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The Greater Fool

Need an investment tip? Don’t buy into a bubble that is about to burst.

May 3, 2000

Need an investment tip? Don't buy into a bubble that is about to burst.

On April 28, Stan Druckenmiller — one of the most famous names in the business — resigned his position at the Soros Fund Management group. That company, of course, was founded by George Soros, the hedge fund manager extraordinaire, and one of the financial markets’ favorite villains.

Hedge funds make money — huge amounts of it — through complex financial operations by placing bets on the movements of currency, bond and stock markets. But the task of predicting market developments has become greatly complicated of late, as the markets gyrate wildly — without caring too much about fundamentals.

No wonder, then, that since 1998 the Soros group of hedge funds has lost $8 billion. As it turns out, the undoing of Mr. Druckenmiller had been that he initially failed on the fundamental insight of seeing the potential of technology stocks.

Even as the proverbial man-on-the-street was gobbling up shares of Cisco and Intel, Soros’s funds — just like those of Julian Robertson, the other big-time hedge fund manager who recently threw in the towel — stuck with other investment choices.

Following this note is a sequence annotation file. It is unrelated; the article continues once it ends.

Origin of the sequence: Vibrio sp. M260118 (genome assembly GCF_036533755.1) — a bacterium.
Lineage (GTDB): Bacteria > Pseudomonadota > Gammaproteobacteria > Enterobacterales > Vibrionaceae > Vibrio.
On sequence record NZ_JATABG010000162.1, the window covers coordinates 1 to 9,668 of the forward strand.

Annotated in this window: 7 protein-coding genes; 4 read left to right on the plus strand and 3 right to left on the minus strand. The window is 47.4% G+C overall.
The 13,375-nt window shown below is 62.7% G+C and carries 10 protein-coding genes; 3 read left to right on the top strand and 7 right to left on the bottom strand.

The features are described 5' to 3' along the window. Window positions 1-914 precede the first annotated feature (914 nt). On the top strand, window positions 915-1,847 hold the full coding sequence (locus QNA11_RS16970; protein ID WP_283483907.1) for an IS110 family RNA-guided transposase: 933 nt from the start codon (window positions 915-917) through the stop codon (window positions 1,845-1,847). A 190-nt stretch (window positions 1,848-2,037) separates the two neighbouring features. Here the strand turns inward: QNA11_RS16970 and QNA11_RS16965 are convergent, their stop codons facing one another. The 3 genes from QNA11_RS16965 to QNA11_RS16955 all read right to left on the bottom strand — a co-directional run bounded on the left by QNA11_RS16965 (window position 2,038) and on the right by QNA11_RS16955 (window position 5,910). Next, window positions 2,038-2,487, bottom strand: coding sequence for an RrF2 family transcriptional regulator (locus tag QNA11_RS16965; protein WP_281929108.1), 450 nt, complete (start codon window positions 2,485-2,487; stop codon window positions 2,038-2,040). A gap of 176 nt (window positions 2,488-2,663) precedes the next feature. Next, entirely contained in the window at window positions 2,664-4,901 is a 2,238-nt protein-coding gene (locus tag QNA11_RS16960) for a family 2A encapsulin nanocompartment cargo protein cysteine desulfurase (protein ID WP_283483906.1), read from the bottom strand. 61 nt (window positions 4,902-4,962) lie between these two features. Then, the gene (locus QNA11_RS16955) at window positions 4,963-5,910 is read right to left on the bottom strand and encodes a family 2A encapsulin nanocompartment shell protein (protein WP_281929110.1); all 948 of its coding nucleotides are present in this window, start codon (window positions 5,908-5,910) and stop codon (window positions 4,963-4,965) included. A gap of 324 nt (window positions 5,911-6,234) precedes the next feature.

When Mr. Druckenmiller finally became a convert and decided to move into “New Economy” stocks at the end of 1999, the stock market — and especially the tech-heavy Nasdaq — tanked shortly thereafter. In the lingo of the market, Mr. Druckenmiller had become “the greater fool” — the person who was willing to buy, buy, buy, even as the real pros were getting out of the market.

Still, at the time, George Soros had shown a strong sense of vision and symbolism in appointing Mr. Druckenmiller. After all, quite apart from his investment talents, his family name almost guaranteed that he would earn the hedge fund a great amount of money.

Based on its Germanic roots, a “druckenmiller” most likely was a printer in the days of yore. To make up for all of the losses his hedge fund has racked up lately, Mr. Druckenmiller probably wishes he could have stuck to that ancestral occupation — and printed up dollars, marks, baht and rubles to his heart’s content.